A Red-Tape Band-Aid or a Solution? Lessons from the United Kingdom's Gangmasters (Licensing) Act 2004 for Temporary Migrant Workers in the Australian Horticulture Industry
Australian Journal of Labour Law, Volume 30 (2017)
35 Pages Posted: 18 Oct 2017 Last revised: 19 Oct 2017
Date Written: October 16, 2017
Addressing the systematic exploitation of migrant workers in the agriculture, horticulture and shellfish gathering industries has been the subject of specific reforms in the United Kingdom. This article concerns whether the Gangmasters Licensing Authority (GLA) provides a useful model for introduction in Australia, focusing on the use of migrant workers in the horticulture industry. This article reviews evaluations of the GLA and argues that the GLA model may be an appropriate addition to the Australian labour law regulatory framework. However, these evaluations disclose certain key limitations of the model. If a licensing scheme is introduced in Australia, it should be introduced with necessary modifications and other complementary strategies to enable it to overcome these limitations.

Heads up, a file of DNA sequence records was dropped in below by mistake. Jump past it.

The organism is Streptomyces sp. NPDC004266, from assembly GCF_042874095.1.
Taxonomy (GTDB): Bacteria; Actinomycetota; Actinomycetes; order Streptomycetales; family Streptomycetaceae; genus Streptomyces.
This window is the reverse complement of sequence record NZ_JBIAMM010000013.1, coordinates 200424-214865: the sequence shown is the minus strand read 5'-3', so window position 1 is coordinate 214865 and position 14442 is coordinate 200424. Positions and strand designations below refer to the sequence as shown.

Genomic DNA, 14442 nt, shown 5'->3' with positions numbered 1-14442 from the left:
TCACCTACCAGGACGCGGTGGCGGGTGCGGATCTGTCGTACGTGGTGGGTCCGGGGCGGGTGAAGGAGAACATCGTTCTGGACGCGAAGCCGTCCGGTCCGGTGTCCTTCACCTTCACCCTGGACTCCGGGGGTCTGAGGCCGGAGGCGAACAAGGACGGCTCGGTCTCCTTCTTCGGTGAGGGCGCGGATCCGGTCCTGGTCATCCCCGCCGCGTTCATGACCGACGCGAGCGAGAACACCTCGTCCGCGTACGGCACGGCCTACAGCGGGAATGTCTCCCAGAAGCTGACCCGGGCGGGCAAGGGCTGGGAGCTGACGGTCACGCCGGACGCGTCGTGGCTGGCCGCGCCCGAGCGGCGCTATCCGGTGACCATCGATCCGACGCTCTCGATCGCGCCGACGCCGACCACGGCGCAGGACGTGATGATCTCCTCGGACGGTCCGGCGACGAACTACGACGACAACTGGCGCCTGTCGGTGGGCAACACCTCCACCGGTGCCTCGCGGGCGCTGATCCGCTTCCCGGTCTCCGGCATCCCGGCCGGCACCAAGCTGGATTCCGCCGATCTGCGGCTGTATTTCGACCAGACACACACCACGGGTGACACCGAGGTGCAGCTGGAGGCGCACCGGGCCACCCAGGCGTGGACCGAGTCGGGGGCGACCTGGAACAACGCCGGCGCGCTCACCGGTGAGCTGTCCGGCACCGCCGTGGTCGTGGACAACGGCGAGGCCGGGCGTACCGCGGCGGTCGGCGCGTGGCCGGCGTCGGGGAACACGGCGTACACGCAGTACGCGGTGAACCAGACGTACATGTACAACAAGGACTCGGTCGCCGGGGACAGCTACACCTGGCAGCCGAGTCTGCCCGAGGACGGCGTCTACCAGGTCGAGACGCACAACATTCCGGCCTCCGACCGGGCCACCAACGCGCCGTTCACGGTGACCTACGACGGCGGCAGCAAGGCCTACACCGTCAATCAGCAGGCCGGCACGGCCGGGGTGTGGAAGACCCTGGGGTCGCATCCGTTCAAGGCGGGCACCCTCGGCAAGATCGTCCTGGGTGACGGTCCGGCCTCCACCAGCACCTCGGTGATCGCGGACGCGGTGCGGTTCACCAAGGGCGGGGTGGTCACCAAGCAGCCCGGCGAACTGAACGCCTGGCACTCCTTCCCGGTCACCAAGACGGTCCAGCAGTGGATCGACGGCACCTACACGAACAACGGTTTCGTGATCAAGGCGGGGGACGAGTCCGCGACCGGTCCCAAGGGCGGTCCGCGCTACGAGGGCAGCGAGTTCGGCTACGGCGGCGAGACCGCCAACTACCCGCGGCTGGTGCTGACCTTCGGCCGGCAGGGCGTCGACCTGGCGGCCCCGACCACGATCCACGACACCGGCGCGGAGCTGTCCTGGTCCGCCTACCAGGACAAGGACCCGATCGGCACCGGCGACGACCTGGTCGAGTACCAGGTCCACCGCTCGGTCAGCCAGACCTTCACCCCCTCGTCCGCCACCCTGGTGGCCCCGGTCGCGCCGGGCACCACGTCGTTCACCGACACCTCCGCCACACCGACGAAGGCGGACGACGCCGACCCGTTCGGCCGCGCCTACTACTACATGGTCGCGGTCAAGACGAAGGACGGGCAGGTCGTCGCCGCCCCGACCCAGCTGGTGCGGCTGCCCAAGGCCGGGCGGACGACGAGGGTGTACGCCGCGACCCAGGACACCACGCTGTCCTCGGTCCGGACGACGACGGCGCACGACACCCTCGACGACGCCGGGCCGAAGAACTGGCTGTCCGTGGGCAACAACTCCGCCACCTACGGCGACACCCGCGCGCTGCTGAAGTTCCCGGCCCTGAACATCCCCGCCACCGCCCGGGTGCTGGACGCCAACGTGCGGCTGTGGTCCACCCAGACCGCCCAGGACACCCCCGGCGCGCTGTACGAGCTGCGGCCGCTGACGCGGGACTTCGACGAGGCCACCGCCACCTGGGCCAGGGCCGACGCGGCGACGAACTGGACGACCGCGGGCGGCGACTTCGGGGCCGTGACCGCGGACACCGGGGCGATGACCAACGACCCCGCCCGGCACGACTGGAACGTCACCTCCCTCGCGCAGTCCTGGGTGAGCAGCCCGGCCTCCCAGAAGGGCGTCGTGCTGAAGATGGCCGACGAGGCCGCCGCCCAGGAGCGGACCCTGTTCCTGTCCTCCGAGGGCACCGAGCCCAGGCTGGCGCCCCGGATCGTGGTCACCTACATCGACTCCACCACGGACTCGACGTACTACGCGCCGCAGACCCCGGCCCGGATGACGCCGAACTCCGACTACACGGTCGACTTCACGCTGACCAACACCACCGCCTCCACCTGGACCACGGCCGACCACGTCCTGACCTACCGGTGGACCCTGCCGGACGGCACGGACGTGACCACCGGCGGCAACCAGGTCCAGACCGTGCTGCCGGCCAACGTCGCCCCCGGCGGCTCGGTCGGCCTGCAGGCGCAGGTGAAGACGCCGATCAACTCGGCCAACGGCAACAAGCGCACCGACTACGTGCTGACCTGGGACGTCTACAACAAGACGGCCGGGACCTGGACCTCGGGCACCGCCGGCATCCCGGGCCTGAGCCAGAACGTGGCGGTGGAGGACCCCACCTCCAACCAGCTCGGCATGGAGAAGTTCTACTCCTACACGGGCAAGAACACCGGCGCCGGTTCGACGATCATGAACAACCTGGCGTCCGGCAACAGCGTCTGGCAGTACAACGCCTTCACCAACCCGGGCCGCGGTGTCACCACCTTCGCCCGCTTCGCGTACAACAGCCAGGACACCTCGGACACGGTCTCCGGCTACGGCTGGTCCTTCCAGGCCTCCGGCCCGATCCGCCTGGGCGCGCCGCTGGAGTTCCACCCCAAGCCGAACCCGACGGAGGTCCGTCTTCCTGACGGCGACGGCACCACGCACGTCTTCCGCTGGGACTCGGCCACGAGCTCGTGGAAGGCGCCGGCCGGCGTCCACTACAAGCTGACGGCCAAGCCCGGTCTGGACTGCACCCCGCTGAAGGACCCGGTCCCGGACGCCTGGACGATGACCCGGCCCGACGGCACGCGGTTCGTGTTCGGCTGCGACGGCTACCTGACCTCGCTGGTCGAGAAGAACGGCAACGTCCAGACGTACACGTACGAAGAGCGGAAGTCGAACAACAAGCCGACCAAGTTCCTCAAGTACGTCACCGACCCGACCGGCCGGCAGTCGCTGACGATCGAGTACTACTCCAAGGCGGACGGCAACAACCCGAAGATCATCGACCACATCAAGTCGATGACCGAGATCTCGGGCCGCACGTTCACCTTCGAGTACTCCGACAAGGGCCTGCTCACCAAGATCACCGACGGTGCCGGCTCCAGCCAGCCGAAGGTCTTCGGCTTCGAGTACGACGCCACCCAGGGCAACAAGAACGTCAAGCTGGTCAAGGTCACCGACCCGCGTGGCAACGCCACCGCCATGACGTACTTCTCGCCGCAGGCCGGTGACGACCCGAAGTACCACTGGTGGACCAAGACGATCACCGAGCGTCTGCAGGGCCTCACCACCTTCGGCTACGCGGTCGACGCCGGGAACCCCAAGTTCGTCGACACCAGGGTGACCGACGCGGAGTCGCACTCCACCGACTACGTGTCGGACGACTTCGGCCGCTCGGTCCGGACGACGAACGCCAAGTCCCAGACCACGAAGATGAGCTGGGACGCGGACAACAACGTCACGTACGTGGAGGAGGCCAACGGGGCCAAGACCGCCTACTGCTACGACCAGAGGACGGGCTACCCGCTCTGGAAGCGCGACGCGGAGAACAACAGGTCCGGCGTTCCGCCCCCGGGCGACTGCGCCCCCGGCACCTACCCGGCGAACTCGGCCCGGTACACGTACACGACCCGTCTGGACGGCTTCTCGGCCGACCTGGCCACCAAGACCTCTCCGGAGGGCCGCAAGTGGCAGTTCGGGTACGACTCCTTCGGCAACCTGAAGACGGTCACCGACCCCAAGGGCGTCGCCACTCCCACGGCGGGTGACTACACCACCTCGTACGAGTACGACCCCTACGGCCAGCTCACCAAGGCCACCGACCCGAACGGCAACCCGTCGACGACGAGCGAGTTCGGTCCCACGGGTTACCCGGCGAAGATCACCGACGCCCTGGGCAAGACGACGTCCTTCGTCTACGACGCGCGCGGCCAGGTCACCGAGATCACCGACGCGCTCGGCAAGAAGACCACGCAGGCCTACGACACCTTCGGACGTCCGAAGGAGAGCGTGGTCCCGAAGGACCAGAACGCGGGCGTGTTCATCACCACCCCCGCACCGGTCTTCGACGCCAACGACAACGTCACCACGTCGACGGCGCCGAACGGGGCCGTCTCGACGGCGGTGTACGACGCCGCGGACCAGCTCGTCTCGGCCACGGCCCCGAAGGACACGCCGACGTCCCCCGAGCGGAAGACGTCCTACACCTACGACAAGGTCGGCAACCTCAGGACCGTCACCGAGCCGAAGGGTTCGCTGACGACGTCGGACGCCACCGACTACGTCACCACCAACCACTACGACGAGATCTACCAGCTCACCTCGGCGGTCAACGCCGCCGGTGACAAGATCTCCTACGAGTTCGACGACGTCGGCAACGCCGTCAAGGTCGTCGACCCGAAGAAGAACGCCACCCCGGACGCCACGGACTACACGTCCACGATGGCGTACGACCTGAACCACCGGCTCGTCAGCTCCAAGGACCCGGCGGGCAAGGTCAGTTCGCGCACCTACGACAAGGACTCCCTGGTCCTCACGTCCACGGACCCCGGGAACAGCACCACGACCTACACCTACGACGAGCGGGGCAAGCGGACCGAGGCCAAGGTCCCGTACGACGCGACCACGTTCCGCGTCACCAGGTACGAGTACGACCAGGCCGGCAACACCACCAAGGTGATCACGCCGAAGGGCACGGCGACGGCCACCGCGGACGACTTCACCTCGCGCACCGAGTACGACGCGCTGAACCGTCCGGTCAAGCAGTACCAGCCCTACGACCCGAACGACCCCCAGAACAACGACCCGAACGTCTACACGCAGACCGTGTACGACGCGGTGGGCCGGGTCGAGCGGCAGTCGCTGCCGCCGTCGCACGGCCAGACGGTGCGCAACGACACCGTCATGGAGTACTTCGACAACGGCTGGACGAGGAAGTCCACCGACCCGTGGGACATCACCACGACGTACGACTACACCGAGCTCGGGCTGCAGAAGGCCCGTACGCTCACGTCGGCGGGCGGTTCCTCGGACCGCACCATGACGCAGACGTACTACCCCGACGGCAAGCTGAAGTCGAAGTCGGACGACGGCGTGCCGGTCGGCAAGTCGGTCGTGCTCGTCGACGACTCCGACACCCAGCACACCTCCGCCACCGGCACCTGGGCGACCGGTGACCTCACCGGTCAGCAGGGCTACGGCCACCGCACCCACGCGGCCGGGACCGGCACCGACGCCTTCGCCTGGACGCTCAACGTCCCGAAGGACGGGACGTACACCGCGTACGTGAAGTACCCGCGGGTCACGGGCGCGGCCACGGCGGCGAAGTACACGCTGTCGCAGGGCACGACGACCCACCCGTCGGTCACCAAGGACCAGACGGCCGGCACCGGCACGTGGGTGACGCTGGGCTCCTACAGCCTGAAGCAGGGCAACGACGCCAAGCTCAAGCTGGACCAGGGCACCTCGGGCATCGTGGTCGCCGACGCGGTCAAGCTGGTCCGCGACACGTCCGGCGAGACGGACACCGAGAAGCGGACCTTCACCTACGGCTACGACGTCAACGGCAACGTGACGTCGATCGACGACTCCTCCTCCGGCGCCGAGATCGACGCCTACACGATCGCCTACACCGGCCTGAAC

Keywords: Labour law; labour migration; migrant workers; regulation; labour hire
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